10 April 2009

Recovery Act Lifts Ceiling On Surety Bonds, Other Small Business Aid

Story from the Detroit Free Press

With tax incentives and steps to encourage lending, the American Recovery and Reinvestment Act recognizes that small businesses are part of the solution to getting our economy moving again. The bill's primary goals for the U.S. Small Business Administration are jump-starting job creation, re-starting lending and promoting small business investment.

The Act provides SBA with $730 million. This includes $375 million to temporarily eliminate loan fees and raise guarantee limits on some loans; extra funding for SBA-backed Microlenders; and $255 million to help viable small businesses with immediate economic hardship meet existing loan payments.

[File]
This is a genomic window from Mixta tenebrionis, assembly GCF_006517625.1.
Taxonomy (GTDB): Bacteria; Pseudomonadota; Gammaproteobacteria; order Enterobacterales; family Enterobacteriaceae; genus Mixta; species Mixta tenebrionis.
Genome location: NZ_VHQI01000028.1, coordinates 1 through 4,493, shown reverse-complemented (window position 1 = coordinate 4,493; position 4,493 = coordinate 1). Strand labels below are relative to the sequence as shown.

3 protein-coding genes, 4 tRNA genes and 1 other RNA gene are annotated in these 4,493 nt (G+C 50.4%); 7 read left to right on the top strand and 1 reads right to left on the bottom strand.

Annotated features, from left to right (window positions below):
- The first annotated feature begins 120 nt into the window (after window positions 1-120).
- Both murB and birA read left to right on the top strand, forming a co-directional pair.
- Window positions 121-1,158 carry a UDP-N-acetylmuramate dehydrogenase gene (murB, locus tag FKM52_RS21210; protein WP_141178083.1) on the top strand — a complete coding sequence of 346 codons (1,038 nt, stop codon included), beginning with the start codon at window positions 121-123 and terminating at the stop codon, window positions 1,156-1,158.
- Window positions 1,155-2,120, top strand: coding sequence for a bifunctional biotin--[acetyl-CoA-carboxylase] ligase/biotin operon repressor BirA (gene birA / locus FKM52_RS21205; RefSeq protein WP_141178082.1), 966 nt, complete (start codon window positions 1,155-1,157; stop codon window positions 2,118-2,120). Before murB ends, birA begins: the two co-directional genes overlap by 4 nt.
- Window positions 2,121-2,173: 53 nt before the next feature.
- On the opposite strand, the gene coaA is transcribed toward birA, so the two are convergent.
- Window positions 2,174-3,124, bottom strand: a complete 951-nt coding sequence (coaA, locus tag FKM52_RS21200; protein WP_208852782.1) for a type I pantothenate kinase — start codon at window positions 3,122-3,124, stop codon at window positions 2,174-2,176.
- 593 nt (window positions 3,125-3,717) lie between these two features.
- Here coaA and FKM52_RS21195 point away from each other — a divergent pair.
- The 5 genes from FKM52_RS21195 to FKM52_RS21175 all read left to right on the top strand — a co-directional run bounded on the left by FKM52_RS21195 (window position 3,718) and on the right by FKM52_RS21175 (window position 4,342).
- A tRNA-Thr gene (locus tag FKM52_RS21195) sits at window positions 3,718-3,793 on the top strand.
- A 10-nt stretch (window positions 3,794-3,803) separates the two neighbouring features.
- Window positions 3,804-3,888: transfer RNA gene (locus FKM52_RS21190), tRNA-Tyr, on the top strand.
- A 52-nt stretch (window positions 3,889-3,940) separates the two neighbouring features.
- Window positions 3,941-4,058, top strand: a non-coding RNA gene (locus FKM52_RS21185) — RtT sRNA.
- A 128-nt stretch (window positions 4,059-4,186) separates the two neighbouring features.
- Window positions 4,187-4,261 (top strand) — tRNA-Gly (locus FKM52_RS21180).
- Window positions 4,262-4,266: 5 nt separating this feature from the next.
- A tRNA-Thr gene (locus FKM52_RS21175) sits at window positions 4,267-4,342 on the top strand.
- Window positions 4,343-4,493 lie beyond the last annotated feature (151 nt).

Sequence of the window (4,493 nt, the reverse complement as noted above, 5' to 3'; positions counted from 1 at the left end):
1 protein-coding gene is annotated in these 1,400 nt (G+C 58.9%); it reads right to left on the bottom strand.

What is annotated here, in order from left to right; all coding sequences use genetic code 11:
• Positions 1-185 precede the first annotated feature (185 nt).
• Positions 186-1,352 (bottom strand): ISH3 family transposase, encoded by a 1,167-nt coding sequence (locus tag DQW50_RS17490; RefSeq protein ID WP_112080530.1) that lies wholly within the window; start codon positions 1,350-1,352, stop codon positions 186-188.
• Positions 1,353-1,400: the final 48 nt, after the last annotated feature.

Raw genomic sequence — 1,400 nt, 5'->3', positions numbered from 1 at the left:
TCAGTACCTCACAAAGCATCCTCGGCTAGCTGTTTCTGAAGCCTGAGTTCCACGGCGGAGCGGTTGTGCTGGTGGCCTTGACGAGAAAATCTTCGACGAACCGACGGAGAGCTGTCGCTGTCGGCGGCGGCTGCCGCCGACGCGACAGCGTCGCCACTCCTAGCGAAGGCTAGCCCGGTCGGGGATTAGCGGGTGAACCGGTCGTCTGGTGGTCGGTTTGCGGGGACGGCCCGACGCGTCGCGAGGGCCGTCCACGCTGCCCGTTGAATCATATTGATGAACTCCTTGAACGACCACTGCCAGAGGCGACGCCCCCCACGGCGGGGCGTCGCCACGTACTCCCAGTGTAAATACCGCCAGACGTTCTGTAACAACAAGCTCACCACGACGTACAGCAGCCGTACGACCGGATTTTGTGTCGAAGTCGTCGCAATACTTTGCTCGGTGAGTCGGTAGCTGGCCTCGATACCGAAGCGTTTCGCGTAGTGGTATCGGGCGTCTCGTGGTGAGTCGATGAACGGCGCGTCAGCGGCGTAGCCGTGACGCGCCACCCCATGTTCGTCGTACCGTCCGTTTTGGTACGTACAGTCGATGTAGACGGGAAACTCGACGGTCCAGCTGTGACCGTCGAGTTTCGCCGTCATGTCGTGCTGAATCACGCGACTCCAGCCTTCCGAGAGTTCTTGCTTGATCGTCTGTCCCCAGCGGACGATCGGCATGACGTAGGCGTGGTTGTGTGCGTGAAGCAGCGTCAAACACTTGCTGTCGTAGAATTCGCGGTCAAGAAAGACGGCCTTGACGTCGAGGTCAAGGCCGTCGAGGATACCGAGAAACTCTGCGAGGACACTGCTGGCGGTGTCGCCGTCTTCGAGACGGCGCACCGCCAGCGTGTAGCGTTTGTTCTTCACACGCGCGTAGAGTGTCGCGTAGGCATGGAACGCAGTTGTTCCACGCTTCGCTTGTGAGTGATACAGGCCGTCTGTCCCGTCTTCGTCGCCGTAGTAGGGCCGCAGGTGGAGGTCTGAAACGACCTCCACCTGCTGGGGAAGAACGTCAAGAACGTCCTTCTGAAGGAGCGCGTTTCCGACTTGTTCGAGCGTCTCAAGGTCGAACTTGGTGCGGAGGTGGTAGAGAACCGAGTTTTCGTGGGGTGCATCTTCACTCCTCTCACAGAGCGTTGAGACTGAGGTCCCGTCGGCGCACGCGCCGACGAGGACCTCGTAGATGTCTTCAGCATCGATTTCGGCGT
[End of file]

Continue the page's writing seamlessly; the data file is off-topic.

Small businesses that need surety bonds to compete for contracts also can qualify for SBA-backed surety bonds of up to $5 million, more than double the previous $2 million maximum.

Another element, which is already in place, is SBA's Microloan program. These non-profit, community-based lenders make loans of up to $35,000 to small businesses and start-ups. The act funds $50 million in new loans by Microlenders, plus $24 million to help pay for technical assistance and training from the lenders.

In addition, the Treasury Department will commit up to $15 billion in TARP funds to help unfreeze the small business lending market.

There are a lot of moving parts, but our aim is to put these programs in place as quickly as we can so they have the broadest effect possible.

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